- 1870 - LHP Frank “Lefty” Killen was born in North Side, then still Allegheny City. He spent six seasons with the Bucs (1893-98) and twice led the NL in wins, with 36 (a team record) in ‘93 and 30 in ‘96. Lefty’s line with Pittsburgh was 112-82/3.97. The team released him during the 1898 campaign, and his last of 10 MLB seasons was 1900. He ended Wee Willie Keeler's 44-game hitting streak on June 19th, 1897 when Lefty and the Bucs stopped the Orioles 7-1.
|Lefty from 1896 team photo|
- 1877 - C Clifford “Tacks” Latimer was born in Loveland, Ohio. Tacks played 13 years of organized ball with five whistle stops in the show, including a four-game visit with Pittsburgh in 1900, when he was part of the trade that moved most of Louisville’s roster to Pittsburgh. Latimer wasn’t much of a batter, but his Pirates audition was short-circuited by a bout of malaria caught during spring camp rather than a bad stick as he went 4-for-12. He got his nickname in the minors: though he was a quiet man, one of his teammates dubbed him Tacks, a name usually reserved for guys who play to (and sometimes over) the line in the same vein that a 6’6” player is sometimes called Shorty. He did get tacky after he retired, though. He got a job as a railroad cop, and his boss got into a confrontation with Tacks, ending badly when Latimer shot his knife-wielding foe four times, killing him. Unfortunately, the slugs were in the back and he got life in prison. But Tacks was a model con, siding with the warden & guards during a violent gang escape, then later helping during a prison fire to eventually win a parole. He kept clean after that, passing away in Loveland in 1936. Tack trivia: Ex-Pittsburgh catcher Doggy Miller managed him at minor-league Minnesota and converted Tacks from the OF to C.
- 1901 - Pirate coach and scout Clyde Sukeforth was born in Washington, Maine. A long time member of the Brooklyn Dodger organization, he came to Pittsburgh as a coach/scout in 1952 and was one of the main players in the selection of Roberto Clemente in the 1954 Rule 5 draft. He turned down the chance to succeed Pirate skipper Bobby Bragan in 1957 and retired as a coach after the season, but remained with the Pirates as a scout and minor league manager through 1962.
|Mooney 1909 Silks|
- 1931 - George “Mooney” Gibson (he earned the nickname either through his moon-shaped face or because one of his early teams was called the Mooneys; take your pick) returned for his second spin as Bucco manager, replacing Jewel Ens. He lasted until early in 1934, posting a 200-159 record and two second place finishes. Overall, the Canadian Gibson (he was from Ontario) had a 401-330/.549 record with Pittsburgh. He got his start as a long-time Bucco catcher, playing from 1905-1916 in Pittsburgh, hitting .238 but leading the NL in fielding three times with a toss-out rate of 46% against would-be base stealers. Mooney was the Pirates everyday catcher in 1909 when they won the World Series against the Tigers.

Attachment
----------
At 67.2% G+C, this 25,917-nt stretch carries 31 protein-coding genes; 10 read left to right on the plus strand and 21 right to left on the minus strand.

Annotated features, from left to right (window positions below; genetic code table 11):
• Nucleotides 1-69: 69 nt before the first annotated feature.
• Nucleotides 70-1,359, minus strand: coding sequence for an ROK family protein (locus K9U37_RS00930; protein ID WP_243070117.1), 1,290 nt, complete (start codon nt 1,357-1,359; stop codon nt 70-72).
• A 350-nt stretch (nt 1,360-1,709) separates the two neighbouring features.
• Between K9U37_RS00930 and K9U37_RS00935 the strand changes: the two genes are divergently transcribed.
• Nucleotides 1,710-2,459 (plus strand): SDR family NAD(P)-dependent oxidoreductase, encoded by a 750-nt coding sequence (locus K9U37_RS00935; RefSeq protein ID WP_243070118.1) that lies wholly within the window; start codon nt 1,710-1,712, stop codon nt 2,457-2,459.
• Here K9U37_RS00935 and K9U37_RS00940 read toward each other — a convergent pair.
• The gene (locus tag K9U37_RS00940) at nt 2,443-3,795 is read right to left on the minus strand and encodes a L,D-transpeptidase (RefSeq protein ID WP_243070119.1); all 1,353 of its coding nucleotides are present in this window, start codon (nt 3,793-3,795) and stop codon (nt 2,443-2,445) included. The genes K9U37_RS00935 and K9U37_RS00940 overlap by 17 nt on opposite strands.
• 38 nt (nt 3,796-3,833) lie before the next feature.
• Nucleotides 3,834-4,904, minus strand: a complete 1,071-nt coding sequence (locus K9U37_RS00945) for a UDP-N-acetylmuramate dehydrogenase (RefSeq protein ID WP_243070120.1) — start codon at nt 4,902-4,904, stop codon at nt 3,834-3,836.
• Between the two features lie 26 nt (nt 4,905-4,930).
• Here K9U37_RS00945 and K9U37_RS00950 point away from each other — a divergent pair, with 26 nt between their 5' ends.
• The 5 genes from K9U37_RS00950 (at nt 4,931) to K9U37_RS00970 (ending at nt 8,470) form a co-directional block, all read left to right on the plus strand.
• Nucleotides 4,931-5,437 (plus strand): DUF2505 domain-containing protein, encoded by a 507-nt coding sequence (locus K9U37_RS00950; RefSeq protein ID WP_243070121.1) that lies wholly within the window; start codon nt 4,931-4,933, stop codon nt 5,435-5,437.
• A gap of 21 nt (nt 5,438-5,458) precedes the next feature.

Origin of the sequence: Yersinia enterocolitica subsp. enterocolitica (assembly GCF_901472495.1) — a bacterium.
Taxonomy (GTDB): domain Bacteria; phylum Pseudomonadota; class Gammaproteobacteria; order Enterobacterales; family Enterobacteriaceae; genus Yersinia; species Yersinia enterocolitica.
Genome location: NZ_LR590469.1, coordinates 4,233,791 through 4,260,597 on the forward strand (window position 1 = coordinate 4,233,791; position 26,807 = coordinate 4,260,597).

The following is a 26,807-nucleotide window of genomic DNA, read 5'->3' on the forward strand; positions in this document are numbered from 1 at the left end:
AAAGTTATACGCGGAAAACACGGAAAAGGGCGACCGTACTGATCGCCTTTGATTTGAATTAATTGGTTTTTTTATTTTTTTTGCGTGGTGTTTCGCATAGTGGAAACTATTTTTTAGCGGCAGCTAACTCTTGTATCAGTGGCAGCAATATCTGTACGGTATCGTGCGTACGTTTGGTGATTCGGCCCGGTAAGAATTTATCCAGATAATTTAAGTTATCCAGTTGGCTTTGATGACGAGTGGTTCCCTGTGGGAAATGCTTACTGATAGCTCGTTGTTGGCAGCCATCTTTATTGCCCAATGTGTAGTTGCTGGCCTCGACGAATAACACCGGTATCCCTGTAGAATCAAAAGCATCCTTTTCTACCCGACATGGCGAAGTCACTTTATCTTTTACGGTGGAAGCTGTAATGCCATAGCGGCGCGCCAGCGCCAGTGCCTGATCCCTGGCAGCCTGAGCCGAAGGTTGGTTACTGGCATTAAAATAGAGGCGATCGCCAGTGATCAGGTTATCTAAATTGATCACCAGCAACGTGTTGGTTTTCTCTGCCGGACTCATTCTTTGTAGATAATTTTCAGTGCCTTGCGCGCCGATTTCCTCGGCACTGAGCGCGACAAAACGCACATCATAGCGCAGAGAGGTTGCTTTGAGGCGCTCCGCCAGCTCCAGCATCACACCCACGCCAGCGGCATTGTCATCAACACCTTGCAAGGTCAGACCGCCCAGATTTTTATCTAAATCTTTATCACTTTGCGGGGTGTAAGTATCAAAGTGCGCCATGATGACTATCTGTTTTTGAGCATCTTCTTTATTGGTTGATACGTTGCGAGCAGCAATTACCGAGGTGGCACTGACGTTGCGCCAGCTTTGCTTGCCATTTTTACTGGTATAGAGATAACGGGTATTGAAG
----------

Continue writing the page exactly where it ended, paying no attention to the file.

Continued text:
- 1950 - Pittsburgh signed the Boston Braves’ OF Harold “Pistol Pete” Reiser, who had been a three-time all-star for the Brooklyn Dodgers in the early-to-mid 40s, as a FA. Reiser hit .271 in 74 games as a Bucco bench player and was released following the season. Per Mark Stewart of SABR “As a boy, his friends and family called him Pete, after the cowboy movie hero Two-Gun Pete. He loved westerns, and as a child often walked around the neighborhood with a pair of toy six-shooters holstered to his belt. Eventually his nickname became Pistol Pete.”
- 1954 - Coach Joe Kerrigan was born in Philadelphia. A first round draft pick of the Expos in 1974, Joe tossed for five seasons before coaching. He was John Russell’s pitching coach in Pittsburgh from 2008-10 after serving as PC for Montreal, Boston (briefly as Red Sox manager in 2001) and Philly with a bullpen coaching gig for the Yankees.
|Joe Kerrigan (photo Rob Trangali/Getty)|
- 1959 - The KC Athletics drafted Dave Wickersham from the Pirates in the minor league Rule 5 draft. The righty went on to have a 10 year MLB career (including 1-0-1, 3.48 with Pittsburgh in 1968 though most of the year was spent in AAA Columbus) highlighted by a 19-win season in 1964 with the Detroit Tigers.
- 1971 - OF Matt Lawton was born in Gulfport, Mississippi. Matt spent a few months of his 12-year career in Pittsburgh in 2005, coming to the Bucs from the Indians for Arthur Rhodes and then getting sent to the Cubs at the 2005 deadline for Jody Gerut. Lawton swung a decent stick while here, batting .273 w/10 HR. But after the 2005 season, he received a 10-game suspension after testing positive for PEDs. He played in 11 games for Seattle in 2006 and that was the end of his MLB road.
- 1976 - OF/1B Craig Wilson was born in Fountain Valley, California. He played as a semi-regular for the Bucs from 2001-06 with a line of .268/.360/.486, 94 HR and 284 RBI, along with a 28% career K rate. Wilson tied the MLB single-season record for pinch-hit home runs with seven in 2001. Hand injuries in 2005 and shoulder surgery in 2007 ended his career.
|Craig Wilson 2005 Cracker Jacks|
- 2012 - The Pirates signed free agent catcher Russell Martin, a three-time All-Star, to a two year, $17M deal, the largest free agency contract they had ever negotiated. He got a $2M signing bonus, $6.5M for 2013 and $8.5M for 2014. Russ was among the league's top defensive catchers and had a .290/.402/.430 slash in his final Pirate season. He left after the 2014 campaign, signing a five year, $82M deal with Toronto.